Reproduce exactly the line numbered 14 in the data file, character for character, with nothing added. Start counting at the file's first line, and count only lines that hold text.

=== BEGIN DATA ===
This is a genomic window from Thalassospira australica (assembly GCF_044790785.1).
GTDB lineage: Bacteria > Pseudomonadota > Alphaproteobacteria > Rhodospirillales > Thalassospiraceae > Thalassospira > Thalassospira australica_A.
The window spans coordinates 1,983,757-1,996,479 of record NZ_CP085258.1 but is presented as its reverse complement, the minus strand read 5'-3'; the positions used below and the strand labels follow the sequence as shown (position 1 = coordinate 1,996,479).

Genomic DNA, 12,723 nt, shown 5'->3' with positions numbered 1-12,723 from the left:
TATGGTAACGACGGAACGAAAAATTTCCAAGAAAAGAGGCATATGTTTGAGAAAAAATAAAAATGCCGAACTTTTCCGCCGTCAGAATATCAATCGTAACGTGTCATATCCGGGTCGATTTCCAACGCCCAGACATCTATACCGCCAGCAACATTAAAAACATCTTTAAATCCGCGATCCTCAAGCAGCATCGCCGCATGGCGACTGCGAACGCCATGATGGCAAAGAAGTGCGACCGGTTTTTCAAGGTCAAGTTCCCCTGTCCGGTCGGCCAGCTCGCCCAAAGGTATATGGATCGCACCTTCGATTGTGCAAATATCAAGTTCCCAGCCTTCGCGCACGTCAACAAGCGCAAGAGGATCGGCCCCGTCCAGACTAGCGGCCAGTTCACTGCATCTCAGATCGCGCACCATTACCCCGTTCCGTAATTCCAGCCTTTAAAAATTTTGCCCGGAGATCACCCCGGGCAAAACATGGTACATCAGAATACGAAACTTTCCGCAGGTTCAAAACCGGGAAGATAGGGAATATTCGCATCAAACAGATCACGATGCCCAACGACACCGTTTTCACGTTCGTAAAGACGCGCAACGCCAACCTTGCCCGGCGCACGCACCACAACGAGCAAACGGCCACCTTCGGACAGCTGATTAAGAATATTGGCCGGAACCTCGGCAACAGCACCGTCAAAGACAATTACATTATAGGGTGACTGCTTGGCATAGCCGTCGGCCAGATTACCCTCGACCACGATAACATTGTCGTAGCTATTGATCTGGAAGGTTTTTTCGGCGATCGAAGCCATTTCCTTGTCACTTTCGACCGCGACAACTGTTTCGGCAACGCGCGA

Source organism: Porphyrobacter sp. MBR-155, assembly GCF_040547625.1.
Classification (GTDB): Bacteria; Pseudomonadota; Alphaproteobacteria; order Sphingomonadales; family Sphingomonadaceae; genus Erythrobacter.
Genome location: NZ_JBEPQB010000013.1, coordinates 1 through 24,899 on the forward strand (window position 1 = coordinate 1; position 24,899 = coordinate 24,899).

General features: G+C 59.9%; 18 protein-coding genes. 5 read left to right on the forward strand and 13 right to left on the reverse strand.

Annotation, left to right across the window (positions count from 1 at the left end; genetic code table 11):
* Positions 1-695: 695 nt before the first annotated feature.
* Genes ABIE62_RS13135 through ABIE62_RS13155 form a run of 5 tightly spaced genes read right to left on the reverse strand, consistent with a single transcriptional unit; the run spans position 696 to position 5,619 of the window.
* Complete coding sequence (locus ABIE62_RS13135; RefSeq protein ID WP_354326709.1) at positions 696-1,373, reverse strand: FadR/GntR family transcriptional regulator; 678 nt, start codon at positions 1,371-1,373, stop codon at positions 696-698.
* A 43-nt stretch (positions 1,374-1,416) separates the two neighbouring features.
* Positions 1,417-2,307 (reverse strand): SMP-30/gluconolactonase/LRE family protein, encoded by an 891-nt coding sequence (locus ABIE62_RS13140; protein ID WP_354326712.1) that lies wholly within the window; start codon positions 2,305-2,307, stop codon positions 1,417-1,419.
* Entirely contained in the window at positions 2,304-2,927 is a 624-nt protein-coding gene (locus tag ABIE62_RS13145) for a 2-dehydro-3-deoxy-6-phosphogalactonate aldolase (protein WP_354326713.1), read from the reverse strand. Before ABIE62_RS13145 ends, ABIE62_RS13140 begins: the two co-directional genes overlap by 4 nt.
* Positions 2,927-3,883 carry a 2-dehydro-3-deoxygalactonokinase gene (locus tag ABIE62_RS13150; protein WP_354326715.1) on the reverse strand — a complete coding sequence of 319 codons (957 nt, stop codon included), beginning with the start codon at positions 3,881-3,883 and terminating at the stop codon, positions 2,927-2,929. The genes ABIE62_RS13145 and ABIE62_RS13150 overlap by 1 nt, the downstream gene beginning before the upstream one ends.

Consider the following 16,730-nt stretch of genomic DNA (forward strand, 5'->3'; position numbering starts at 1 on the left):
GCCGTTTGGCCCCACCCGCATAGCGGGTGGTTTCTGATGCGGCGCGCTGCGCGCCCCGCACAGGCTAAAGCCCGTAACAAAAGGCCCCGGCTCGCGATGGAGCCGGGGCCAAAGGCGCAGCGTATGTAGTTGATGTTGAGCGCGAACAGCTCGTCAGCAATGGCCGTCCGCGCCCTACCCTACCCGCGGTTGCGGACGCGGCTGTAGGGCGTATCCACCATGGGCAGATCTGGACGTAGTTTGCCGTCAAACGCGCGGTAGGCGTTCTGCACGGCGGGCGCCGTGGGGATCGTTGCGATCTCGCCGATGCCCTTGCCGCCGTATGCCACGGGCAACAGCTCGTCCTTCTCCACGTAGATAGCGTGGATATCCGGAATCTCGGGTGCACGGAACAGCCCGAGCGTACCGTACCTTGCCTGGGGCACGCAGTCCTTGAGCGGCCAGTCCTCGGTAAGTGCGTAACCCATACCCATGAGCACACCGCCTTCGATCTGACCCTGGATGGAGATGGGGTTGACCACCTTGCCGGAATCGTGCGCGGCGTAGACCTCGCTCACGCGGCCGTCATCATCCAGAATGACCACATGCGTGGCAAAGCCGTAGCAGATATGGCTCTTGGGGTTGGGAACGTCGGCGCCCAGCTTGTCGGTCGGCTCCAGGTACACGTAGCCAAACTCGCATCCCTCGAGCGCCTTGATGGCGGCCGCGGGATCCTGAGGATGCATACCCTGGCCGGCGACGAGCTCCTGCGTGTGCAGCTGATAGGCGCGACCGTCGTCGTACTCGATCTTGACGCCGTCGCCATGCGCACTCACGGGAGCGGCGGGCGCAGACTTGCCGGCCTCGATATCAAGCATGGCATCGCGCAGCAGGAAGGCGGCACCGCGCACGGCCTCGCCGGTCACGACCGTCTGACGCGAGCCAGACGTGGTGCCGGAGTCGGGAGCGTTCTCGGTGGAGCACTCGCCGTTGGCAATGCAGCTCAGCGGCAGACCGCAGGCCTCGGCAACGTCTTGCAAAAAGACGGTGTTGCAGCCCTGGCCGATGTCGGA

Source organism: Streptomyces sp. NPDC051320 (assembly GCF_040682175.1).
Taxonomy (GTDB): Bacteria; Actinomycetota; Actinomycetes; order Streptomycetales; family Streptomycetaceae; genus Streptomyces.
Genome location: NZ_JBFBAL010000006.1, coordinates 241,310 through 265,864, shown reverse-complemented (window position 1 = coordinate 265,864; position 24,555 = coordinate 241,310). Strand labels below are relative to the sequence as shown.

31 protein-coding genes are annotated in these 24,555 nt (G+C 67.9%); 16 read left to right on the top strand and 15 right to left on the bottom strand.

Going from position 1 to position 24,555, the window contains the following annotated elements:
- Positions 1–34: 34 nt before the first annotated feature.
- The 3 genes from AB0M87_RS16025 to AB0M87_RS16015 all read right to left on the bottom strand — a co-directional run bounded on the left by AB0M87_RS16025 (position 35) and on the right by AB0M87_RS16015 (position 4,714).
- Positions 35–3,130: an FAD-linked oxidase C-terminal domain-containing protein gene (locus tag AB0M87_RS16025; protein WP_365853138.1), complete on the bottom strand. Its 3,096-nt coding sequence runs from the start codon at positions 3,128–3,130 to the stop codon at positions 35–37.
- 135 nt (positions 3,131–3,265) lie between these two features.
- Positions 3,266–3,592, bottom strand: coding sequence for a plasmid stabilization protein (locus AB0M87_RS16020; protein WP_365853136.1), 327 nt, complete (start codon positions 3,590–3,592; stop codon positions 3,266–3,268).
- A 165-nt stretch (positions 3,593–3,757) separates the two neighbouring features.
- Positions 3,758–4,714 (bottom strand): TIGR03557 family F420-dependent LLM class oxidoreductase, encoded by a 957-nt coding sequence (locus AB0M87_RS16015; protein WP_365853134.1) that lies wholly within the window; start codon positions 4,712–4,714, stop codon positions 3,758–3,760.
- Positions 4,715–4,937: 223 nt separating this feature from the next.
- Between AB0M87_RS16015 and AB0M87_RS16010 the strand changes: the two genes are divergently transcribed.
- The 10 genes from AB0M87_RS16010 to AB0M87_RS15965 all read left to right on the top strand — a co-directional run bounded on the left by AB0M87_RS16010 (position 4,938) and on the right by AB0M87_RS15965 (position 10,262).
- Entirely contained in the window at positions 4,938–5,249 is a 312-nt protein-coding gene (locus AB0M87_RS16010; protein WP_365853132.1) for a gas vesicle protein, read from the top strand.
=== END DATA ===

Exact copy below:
* A 43-nt stretch (positions 1,374-1,416) separates the two neighbouring features.